In a recent radio interview British writer Naomi Wood light-heartedly apologized to Americans for “appropriating” their literary hero, for it is Ernest Hemingway who is, inevitably, the pivot around whom her novel Mrs Hemingway turns. At some time in each of Hemingway’s marriages there were (at least) three integral participants, except perhaps for the first few months of his first marriage to Hadley Richardson. It is these triptychs that provide the structure for Wood’s novel as she focuses the story of each wife at the beginning and the end of their marriages and the points of overlap between the “unlikely sisters”. They were an eclectic collection: Hadley, the shy, slightly frumpy woman, out of her depth in Hemingway’s anarchic social world; Pauline Pfeiffer – Fife – the dazzling socialite who created an environment that nurtured Hemingway’s most creative period and who was left the most damaged by his philandering; Martha Gellhorn, ambitious and adventurous war reporter, famed in her own right; and finally Mary Welsh, the American journalist, daughter of a lumberjack; the tentative one, protective even after his death.
As Mary, acknowledges: “Ernest had, by default, to be shared. There weren’t two women in her marriage; there were always four … The thing was not to be heartbroken about it.” Indeed, the wives stayed in contact with each other long after divorce, not quite a friendship rather an understanding forged by extremes of marital happiness and disintegration.
The book takes us on the whirlwind of Hemingway’s life from the early days in bohemian Paris where we clink glasses with characters like Scott Fitzgerald, to a “jerkwater” island at Key West, Florida, battle-ravaged Europe, Cuba and eventually his final home, Ketchum, Idaho. We witness first hand his careless fascination with war, his monumental drinking and compulsive womanising and, always, the haunting highs and lows of his writing.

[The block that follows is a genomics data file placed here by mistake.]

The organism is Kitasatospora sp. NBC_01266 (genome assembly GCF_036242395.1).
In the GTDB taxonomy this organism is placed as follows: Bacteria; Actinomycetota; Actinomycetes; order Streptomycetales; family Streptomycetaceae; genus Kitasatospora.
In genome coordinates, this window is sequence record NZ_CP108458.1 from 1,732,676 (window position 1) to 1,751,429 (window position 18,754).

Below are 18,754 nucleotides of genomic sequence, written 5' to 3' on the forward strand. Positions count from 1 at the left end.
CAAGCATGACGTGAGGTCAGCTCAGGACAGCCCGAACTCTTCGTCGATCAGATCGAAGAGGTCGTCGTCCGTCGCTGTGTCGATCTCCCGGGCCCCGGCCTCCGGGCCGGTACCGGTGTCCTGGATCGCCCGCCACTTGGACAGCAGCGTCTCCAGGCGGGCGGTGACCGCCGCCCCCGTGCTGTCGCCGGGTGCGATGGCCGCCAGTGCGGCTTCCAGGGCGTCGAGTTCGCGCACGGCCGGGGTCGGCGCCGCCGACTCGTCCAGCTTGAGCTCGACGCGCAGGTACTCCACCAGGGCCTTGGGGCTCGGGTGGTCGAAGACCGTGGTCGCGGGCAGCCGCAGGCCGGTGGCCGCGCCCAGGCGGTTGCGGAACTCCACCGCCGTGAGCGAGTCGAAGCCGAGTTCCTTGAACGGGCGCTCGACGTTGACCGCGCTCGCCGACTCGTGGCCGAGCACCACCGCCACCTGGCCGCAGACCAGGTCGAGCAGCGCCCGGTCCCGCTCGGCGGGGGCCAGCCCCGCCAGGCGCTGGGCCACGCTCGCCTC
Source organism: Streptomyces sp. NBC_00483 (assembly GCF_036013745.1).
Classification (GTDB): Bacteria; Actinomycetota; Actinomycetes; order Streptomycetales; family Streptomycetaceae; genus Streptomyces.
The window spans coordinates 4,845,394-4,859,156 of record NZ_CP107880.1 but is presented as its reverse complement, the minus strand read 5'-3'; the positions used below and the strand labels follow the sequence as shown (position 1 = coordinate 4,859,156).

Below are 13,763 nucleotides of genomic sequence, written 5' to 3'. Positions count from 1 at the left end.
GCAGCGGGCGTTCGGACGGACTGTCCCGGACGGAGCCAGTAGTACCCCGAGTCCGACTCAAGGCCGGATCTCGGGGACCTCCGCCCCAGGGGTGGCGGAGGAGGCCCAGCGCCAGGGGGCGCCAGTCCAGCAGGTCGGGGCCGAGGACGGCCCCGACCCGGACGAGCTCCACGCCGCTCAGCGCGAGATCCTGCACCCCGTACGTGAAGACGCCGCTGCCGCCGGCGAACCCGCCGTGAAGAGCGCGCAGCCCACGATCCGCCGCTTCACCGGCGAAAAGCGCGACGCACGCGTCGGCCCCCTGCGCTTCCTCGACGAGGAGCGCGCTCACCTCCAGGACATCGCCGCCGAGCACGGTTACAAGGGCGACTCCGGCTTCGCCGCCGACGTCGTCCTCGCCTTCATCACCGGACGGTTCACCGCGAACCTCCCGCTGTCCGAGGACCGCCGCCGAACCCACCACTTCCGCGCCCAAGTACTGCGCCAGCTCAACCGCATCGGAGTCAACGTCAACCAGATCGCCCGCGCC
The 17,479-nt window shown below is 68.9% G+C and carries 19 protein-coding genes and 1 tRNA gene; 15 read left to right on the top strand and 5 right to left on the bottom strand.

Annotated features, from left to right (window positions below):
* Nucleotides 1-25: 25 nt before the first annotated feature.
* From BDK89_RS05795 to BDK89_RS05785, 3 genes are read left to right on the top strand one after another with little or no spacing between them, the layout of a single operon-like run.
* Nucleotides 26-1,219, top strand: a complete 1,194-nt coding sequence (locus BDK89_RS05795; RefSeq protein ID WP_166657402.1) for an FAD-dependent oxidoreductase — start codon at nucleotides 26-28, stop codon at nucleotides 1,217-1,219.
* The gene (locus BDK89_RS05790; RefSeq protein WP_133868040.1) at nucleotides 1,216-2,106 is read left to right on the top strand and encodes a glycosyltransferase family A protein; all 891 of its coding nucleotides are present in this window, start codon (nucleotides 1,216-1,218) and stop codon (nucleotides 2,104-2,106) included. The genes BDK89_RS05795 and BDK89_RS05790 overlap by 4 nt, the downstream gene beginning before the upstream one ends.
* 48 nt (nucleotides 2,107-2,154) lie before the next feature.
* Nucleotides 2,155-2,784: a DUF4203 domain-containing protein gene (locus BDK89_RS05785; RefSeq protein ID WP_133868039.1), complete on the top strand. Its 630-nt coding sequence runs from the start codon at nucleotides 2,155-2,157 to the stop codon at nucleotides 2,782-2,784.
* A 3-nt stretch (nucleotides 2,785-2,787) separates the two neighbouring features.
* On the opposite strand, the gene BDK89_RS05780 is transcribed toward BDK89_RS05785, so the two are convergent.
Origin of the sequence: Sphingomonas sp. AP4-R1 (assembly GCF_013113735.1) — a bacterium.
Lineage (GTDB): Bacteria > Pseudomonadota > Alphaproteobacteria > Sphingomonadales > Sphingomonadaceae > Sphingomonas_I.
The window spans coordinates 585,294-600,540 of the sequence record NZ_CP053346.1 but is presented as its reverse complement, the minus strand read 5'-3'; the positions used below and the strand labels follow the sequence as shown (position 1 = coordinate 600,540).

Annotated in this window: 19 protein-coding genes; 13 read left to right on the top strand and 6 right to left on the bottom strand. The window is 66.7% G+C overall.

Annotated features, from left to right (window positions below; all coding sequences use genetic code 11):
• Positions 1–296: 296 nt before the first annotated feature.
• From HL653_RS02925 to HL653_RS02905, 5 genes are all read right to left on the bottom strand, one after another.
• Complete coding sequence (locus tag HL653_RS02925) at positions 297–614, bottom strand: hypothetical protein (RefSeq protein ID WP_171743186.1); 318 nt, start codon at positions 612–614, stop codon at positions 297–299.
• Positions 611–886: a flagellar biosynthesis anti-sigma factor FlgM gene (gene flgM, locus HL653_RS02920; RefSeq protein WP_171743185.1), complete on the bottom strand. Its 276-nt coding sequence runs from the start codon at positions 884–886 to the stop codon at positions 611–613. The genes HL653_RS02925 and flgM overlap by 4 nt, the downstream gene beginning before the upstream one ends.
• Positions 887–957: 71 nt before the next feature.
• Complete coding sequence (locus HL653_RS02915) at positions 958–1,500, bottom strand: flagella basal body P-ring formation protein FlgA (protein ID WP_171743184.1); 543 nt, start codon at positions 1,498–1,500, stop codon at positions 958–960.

At the heart of Mrs Hemingway is a conundrum: why Hemingway felt such a driving compulsion to marry, in one case less than two weeks after his previous divorce was finalized? A bitter and heartbroken Fife tried desperately to warn him of the destructiveness of this trait: “If you leave this marriage, Ernest, you’ll marry Martha and then you’ll find you just want another one. You always love at the beginning when it is easiest to love.” Hemingway’s explanation when later quizzed by Martha as their marriage imploded was: “Because I want to marry the woman I love. To show the world it’s us against them.” But in the end, the book never successfully settles the issue. Perhaps it’s an impossible quest.
Providing the fictional “voice” for real-life characters was never going to be an easy task for Wood and there are undoubtedly conversations that feel trite or arch. Yet on other occasions it is pitch perfect. No wonder Martha would eventually fall when Hemingway explained why they must marry: “Because I’m cockeyed crazy about you, Rabbit. Because you’re braver than me, and funnier, and a better reporter and young, and you’re so blonde it’s like waking up next to a dandelion. Because you’re damn beautiful and fearless as hell. Because I love you. How’s that for a reason to be married?”
Wood stresses that the novel is a work of fiction although she researched it through records relating to all five of the main characters including the extensive archives relating to Hemingway himself. In the end, it is delightfully easy to get lost in Mrs Hemingway as her vivid imagination sweeps you away. I read it in two luxurious sittings when the only thing missing was one of Hemingway’s famous Papa Doble drinks.